Energy Farms Rise on Windy Kansas Plains

Wed December 26, 2018 - Midwest Edition #26
Eric Olson –CEG Correspondent

Windmill blades are offloaded at the wind farm site in Solomon Forks, Kan. Engie North America is building a pair of wind farms in Thomas County that will have a combined power-generating capacity of more than 470 MW.
Windmill blades are offloaded at the wind farm site in Solomon Forks, Kan. Engie North America is building a pair of wind farms in Thomas County that will have a combined power-generating capacity of more than 470 MW.
Windmill blades are offloaded at the wind farm site in Solomon Forks, Kan. Engie North America is building a pair of wind farms in Thomas County that will have a combined power-generating capacity of more than 470 MW. 
Workers prepare to pour concrete into the rebar mold for the base of a wind turbine tower. 
The projects involve extensive site preparation.

A flat, dry portion of northwestern Kansas, where, just as in Oklahoma, "the wind comes sweeping down the plain," is the home of a pair of large turbine wind farms currently under construction. Each are designed to provide the local population and a couple major companies with clean, renewable energy.

Engie SA, a French energy company, through its North American entity, began work Nov. 1 on the 196-MW East Fork wind project in Thomas County.

The wind farm will encompass 72 turbines, each with a capacity of 2.72 MW and sporting rotors 393 ft. in diameter.

The cost of the bringing the project to completion by late 2019, and online by the next April, will be $228 million.

‘Close, but Different'

A few miles to the west, across Interstate 70, Engie's even larger Solomon Forks Wind Project has been under construction since late September. When finished around the end of July 2019, that wind farm will have a total capacity of 276 MW, after a capital investment of about $334 million. Its 105 turbines will each yield 2.625 MW of power.

The general contractor for both projects is M.A. Mortenson Company, a multi-office concern and one of the country's leaders in the construction of clean-energy projects.

Nick Knezevich, project engineer of the North Dakota company behind the design of the two wind farms, described them as distinct, yet similar, projects.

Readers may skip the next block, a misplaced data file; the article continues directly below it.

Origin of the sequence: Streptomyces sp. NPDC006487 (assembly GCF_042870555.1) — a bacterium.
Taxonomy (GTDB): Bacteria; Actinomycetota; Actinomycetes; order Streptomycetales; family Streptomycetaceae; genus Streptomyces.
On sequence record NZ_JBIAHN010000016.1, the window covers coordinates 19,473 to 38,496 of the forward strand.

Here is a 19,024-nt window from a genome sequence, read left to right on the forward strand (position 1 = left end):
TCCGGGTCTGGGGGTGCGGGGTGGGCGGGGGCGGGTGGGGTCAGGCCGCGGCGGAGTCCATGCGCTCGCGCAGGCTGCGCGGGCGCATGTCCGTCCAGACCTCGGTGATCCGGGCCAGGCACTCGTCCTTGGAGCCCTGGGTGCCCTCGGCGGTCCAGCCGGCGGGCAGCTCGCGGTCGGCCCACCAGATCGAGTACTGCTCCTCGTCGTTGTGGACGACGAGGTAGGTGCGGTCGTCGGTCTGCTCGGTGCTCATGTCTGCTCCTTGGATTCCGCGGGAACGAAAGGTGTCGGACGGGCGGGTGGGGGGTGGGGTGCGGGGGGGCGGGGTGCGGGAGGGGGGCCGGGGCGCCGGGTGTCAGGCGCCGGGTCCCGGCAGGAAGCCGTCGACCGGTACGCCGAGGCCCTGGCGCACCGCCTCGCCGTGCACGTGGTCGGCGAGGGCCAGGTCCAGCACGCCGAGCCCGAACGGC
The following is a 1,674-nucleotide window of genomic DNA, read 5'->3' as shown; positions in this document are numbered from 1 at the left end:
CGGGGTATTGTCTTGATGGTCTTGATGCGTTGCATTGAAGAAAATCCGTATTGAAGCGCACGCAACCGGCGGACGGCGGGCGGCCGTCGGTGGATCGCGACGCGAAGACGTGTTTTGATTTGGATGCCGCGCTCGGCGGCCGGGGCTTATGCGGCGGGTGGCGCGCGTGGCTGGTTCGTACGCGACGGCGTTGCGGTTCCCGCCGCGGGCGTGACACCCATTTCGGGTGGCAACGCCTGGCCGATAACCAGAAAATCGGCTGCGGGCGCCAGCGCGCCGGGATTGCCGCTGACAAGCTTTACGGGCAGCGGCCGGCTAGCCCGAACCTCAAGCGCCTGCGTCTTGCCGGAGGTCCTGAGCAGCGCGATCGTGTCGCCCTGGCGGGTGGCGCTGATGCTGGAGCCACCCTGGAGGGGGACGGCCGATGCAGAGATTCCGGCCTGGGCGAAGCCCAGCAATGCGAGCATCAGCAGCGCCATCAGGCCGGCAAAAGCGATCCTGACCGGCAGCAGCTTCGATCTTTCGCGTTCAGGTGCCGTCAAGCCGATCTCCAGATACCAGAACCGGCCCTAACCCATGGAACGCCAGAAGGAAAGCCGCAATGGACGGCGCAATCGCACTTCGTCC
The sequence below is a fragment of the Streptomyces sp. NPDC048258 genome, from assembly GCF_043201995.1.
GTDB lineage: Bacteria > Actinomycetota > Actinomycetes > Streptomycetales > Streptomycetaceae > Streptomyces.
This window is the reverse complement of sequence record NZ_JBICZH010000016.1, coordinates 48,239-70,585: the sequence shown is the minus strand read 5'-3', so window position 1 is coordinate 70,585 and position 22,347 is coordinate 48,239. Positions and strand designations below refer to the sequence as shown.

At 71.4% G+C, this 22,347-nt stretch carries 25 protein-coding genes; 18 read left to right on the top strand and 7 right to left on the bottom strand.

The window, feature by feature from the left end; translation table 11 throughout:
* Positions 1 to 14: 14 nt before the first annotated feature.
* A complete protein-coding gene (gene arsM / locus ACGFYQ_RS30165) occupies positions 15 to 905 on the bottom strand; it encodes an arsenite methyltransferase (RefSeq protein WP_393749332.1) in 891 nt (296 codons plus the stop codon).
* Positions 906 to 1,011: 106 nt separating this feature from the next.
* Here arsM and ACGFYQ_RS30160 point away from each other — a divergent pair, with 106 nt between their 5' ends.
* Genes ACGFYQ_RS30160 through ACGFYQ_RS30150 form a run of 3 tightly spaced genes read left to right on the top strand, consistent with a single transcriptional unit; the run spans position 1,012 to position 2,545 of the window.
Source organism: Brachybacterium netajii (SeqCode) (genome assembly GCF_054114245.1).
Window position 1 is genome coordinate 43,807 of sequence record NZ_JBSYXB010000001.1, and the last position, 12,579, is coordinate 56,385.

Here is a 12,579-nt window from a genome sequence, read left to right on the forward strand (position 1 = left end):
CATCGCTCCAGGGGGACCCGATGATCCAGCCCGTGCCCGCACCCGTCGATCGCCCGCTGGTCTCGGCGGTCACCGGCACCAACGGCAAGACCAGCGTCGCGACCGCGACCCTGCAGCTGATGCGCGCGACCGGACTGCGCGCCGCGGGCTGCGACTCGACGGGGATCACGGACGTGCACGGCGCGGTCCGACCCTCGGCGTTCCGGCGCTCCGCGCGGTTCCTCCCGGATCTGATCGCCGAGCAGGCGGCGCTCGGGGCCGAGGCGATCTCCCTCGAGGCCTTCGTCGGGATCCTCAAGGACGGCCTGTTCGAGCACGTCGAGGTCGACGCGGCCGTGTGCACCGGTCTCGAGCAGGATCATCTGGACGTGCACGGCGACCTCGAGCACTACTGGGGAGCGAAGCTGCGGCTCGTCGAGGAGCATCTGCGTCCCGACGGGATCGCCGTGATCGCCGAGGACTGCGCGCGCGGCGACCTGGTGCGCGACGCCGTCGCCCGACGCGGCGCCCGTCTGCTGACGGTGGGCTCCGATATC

"At one time, they were planned as one large project, but that is no longer the case," said Knezevich, who works for Ulteig Engineers Inc., based in Fargo, N.D. "They have the same GC in Mortenson, but in operation they will utilize different turbines. I would describe them as close, but different."

The East Fork Wind Farm will provide power to the 7,900 residents of Colby, the seat of Thomas County, as well as to several other nearby communities, while the electricity generated by Solomon Forks will benefit companies such as T-Mobile US Inc. and Target Corp.

For the right to locate the wind turbine facilities in Thomas County, Engie North America also will give annual payments to local landowners, create many areas jobs and provide other benefits to county residents.

More Than Meets the Eye

The earthmoving and construction involved at each of the wind projects is more extensive than one might think, Knezevich said, involving work in multiple areas that were cleared for the construction operations sites, the substation sites, and the operations and maintenance building sites.

"In addition, there are large concrete basins for each of the wind turbines and, of course, they require significant concrete pours, as well as for 100 percent of the underground collection systems for the wiring together of the turbines," he added. "That means there are, cumulatively, hundreds of miles of trenching, plus the backfilling for the turbine pedestals."

In addition, before work could begin, many miles of local country roads needed to be improved and stabilized to make them suitable for the heavy hauling of large equipment and components needed for the turbine systems. Some roads and intersections were reshaped to accommodate the turning radius of flatbed trucks more than 100 ft. long coming to the job sites — most transporting towers, turbines and blades, Knezevich said.

Oversized power transformers also are being brought to each wind farm by lowboys designed for heavy loads.

Manufacturers from across the country make the various components needed at each wind farm. At Solomon Forks, the turbine blades are made by Siemens Gamesa, while East Fork blades are supplied by General Electric. Each blade is between 95 and 115 ft. long.

As of the end of the first week of November, a combined total of about 190 workers from various construction and engineering firms were employed at both sites, according to Knezevich. He expects that number to become even larger as construction ramps up in the spring, when the towers, turbines and blades will begin to be erected.

"Ulteig drew up the design for the Solomon Forks plant and a portion of the East Forks plant," he explained. "As well as our engineering services, Ulteig does construction management and project management services for our clients. I work within that group and provide full, life-cycle management for the client, which in this case is Engie."

About Engie North America

Engie North America, based in Houston, manages a range of energy businesses in the United States and Canada, including clean-power generation, cogeneration and energy storage; retail energy sales; and services to help customers run their facilities more efficiently and optimize energy and other resource use and expense. Nearly 100 percent of the company's power generation portfolio is low-carbon or renewable.

Globally, Engie is the largest independent power producer and energy efficiency services provider in the world, with operations in 70 countries employing 150,000 people, including 1,000 researchers in 11 research and development centers.


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